A declaration of
independence. Ante up!
President Dmitri A. Medvedev of Russia said Thursday that Russia would act as an international guarantor of the two pro-Russian enclaves at the center of the crisis with Georgia, and Foreign Minister Sergey V. Lavrov said that Georgia’s territorial integrity was “de facto limited because of the war.”
Together, the comments offered a sharp retort to President Bush’s insistence a day earlier that “the sovereign and territorial integrity of Georgia be respected.”…
According to Reuters, he said: “Russia’s position is unchanged: we will support any decisions taken by the peoples of South Ossetia and Abkhazia in accordance with the U.N. Charter,” adding that “not only do we support but we will guarantee them.”
“One can forget about any talk about Georgia’s territorial integrity because, I believe, it is impossible to persuade South Ossetia and Abkhazia to agree with the logic that they can be forced back into the Georgian state,” Mr. Lavrov said, The Associated Press reported.
The White House sneers that it’s little more than “bluster.” Is it? Not only are they reportedly massing armor in Georgian territory but they’re wrecking military installations, including some of the airfields which, presumably, the U.S. needs to fly in humanitarian aid — despite Bush’s warning yesterday to Russia not to “interfere” with relief efforts. Gates reiterated this morning that the U.S. expects Russia to honor the ceasefire agreement, but isn’t that what they’re doing? As Ed noted earlier, that quirky provision granting them “additional security measures” gives them de facto carte blanche; according to a senior U.S. official quoted in the Times piece, the language “would allow the Russians to do almost anything.” Hence their ability to occupy not only Gori but the port of Poti even as they’re supposedly in the process of pulling out.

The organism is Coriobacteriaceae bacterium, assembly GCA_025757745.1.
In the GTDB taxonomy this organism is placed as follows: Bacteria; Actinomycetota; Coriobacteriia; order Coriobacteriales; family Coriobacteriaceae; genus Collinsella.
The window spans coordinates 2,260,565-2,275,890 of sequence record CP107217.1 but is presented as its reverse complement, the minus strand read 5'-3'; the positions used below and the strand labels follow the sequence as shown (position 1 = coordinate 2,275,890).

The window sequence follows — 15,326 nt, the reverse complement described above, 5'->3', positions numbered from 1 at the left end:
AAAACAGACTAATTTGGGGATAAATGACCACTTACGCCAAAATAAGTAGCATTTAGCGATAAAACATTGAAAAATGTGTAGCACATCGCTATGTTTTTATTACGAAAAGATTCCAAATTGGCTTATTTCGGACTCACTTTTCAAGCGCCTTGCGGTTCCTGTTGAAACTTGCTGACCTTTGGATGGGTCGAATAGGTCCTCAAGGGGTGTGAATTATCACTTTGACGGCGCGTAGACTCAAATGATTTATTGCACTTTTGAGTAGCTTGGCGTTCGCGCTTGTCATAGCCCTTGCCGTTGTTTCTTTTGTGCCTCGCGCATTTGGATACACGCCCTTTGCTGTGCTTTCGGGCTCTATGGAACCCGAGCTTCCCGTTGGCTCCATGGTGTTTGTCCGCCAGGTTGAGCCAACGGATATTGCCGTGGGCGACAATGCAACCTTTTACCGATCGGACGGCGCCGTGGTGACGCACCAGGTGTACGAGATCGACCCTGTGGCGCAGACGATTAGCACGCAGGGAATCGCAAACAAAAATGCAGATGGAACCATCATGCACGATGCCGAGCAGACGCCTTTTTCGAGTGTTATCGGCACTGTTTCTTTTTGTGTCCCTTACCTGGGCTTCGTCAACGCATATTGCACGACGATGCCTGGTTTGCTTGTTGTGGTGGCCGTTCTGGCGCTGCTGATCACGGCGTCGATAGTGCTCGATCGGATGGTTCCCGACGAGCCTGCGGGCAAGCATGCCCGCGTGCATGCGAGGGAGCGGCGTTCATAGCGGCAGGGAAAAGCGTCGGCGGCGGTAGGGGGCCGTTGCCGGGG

McCain made some suggestions yesterday about next moves but doubtless this is headed for the UN for a deal on the two provinces. Exit question: What form will the final “compromise” take? Will Russian troops redeploy to just outside the provinces so that they’re not technically occupying the territory but are casting a large enough shadow that they might as well be? Or will the UN actually permit them to stay put while sending a force of international peacekeepers in a token show of oversight that’ll amount to absolutely nothing if Russia decides to get aggressive?